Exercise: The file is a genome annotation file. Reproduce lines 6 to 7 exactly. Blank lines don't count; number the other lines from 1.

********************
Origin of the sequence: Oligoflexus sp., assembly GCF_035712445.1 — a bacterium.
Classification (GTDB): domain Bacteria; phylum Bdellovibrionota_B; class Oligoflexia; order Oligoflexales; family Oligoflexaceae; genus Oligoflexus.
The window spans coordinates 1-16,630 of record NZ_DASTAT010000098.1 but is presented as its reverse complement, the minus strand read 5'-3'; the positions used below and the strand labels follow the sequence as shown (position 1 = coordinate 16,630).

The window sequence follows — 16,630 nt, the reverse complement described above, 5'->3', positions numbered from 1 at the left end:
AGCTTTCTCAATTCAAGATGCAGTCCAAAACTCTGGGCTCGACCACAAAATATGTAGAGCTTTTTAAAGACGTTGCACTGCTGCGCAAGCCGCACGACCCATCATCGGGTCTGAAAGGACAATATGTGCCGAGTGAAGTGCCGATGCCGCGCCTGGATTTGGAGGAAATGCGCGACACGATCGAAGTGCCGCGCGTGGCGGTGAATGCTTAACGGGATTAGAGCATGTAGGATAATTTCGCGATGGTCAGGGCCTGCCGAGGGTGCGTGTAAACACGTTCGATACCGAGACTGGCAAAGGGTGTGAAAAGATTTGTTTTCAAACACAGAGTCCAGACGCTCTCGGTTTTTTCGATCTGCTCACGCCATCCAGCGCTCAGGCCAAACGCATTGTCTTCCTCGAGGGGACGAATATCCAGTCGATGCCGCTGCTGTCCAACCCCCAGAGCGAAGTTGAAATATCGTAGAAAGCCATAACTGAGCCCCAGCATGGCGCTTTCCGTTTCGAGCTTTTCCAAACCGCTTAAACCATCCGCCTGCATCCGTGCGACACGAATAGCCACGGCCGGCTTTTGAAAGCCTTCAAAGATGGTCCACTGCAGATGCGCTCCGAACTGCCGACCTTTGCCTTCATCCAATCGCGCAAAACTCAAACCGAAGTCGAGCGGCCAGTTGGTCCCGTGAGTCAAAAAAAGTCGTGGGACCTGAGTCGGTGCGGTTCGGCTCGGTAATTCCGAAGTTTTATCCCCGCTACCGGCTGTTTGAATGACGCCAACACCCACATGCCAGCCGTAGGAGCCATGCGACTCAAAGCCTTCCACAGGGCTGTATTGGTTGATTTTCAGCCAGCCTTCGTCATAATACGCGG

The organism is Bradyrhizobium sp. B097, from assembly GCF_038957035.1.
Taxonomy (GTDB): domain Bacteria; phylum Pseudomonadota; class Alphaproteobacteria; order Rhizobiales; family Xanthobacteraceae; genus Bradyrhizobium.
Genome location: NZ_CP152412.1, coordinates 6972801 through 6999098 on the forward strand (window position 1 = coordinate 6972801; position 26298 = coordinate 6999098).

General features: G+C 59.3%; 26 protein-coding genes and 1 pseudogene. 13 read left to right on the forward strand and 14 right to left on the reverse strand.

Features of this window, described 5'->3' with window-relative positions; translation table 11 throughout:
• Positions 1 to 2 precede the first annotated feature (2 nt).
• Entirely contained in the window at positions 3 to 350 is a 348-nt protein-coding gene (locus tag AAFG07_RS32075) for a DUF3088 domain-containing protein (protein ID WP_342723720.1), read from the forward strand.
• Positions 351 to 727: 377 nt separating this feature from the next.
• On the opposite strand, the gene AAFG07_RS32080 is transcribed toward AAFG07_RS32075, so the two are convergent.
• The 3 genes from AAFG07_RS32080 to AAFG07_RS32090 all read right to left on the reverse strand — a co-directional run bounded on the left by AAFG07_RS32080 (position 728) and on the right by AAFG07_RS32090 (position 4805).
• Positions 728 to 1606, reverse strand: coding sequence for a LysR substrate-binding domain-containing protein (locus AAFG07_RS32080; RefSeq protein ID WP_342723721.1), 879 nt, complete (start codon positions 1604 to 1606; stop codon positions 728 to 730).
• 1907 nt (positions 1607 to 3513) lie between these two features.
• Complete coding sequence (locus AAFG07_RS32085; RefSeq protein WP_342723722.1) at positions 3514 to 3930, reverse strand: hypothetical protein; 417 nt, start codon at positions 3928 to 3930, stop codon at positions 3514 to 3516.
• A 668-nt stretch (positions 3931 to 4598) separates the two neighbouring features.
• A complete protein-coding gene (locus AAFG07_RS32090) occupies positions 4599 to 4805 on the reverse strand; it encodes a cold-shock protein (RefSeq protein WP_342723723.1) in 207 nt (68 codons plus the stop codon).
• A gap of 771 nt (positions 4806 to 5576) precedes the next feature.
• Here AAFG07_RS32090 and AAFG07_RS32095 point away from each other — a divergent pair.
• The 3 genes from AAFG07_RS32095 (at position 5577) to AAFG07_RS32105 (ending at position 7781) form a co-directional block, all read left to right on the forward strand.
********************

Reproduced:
The organism is Bradyrhizobium sp. B097, from assembly GCF_038957035.1.
Taxonomy (GTDB): domain Bacteria; phylum Pseudomonadota; class Alphaproteobacteria; order Rhizobiales; family Xanthobacteraceae; genus Bradyrhizobium.